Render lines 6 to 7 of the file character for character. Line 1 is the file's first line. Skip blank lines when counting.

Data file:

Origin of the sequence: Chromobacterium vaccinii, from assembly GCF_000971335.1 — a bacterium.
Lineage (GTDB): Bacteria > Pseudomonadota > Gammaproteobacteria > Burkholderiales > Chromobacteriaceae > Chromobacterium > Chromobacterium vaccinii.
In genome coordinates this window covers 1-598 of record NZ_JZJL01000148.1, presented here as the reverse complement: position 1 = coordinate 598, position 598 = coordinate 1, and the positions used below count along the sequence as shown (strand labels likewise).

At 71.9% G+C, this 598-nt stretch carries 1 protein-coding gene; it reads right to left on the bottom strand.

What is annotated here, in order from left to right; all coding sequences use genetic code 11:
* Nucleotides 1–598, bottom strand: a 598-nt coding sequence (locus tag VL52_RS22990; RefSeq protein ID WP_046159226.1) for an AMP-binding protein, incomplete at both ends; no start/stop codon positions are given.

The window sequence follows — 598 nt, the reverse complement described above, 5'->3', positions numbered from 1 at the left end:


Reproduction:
* Nucleotides 1–598, bottom strand: a 598-nt coding sequence (locus tag VL52_RS22990; RefSeq protein ID WP_046159226.1) for an AMP-binding protein, incomplete at both ends; no start/stop codon positions are given.

The window sequence follows — 598 nt, the reverse complement described above, 5'->3', positions numbered from 1 at the left end: